by Aaron Worley
No Forwarding Address
by Natalie Jacobson
$11.00 ISBN# 1-880985-46-2
There's something mythic about the young and hopeless in the world. Irving Welsh talked about them living in Edinburgh in Trainspotting, and Natalie Jacobson shows them in New York. The main characters in her book are Doyle and Val, two aging female teenagers who fill their time at punk shows and angel dust parties in the park. Most of their surface worries revolve around figuring out which dive to live in next, which guy to hit on, or what drug to take.
What puts this book above some other street youth stories is that Jacobson takes the time to show that these kids know exactly what they're doing. They know all about the working class, making money, and what society expects from them, but they look at it all with contempt. While everyone else is concerned with moving up, this underground crowd just thinks about moving.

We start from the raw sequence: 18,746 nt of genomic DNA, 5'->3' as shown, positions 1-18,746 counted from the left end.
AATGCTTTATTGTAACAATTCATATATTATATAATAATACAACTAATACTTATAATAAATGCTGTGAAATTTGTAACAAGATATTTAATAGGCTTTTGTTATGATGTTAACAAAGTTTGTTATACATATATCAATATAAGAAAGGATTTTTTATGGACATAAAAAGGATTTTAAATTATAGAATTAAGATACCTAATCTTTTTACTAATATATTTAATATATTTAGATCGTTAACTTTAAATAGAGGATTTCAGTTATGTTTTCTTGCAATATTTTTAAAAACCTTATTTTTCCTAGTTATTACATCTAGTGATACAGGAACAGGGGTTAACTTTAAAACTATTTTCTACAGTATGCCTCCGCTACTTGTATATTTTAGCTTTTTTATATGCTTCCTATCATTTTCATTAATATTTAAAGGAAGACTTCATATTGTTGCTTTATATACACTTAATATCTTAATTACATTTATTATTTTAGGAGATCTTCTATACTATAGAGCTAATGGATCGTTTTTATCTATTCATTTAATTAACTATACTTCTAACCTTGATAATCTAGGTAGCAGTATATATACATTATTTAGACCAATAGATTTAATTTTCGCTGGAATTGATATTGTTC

The story starts out with a lot of society bashing but then settles into a story which is full of action and ultimately goes no where. Of course, I mean that in a good way. It's nice to read about female characters with some bite and soul to them, even though they will ultimately lose in life. It reminds us that even those with nowhere to go are trying like hell to fill their lives with something even if that something doesn't do anything to help them out in the long run.
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